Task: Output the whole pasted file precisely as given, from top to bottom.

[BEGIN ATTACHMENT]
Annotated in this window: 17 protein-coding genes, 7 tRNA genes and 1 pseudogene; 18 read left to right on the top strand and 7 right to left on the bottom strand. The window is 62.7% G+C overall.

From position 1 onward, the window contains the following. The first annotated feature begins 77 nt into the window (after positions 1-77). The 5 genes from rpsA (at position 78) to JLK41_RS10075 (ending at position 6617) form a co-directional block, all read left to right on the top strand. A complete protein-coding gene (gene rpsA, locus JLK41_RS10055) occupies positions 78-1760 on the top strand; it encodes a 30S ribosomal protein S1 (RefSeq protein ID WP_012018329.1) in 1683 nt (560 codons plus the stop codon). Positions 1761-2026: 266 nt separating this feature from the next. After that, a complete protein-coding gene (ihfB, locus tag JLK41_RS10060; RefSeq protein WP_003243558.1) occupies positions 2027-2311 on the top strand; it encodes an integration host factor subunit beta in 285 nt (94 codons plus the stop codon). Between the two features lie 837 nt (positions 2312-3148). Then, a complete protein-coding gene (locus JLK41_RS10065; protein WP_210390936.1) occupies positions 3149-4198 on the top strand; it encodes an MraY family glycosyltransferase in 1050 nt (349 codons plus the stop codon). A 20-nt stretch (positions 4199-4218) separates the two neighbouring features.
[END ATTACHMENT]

Annotated in this window: 17 protein-coding genes, 7 tRNA genes and 1 pseudogene; 18 read left to right on the top strand and 7 right to left on the bottom strand. The window is 62.7% G+C overall.

From position 1 onward, the window contains the following. The first annotated feature begins 77 nt into the window (after positions 1-77). The 5 genes from rpsA (at position 78) to JLK41_RS10075 (ending at position 6617) form a co-directional block, all read left to right on the top strand. A complete protein-coding gene (gene rpsA, locus JLK41_RS10055) occupies positions 78-1760 on the top strand; it encodes a 30S ribosomal protein S1 (RefSeq protein ID WP_012018329.1) in 1683 nt (560 codons plus the stop codon). Positions 1761-2026: 266 nt separating this feature from the next. After that, a complete protein-coding gene (ihfB, locus tag JLK41_RS10060; RefSeq protein WP_003243558.1) occupies positions 2027-2311 on the top strand; it encodes an integration host factor subunit beta in 285 nt (94 codons plus the stop codon). Between the two features lie 837 nt (positions 2312-3148). Then, a complete protein-coding gene (locus JLK41_RS10065; protein WP_210390936.1) occupies positions 3149-4198 on the top strand; it encodes an MraY family glycosyltransferase in 1050 nt (349 codons plus the stop codon). A 20-nt stretch (positions 4199-4218) separates the two neighbouring features.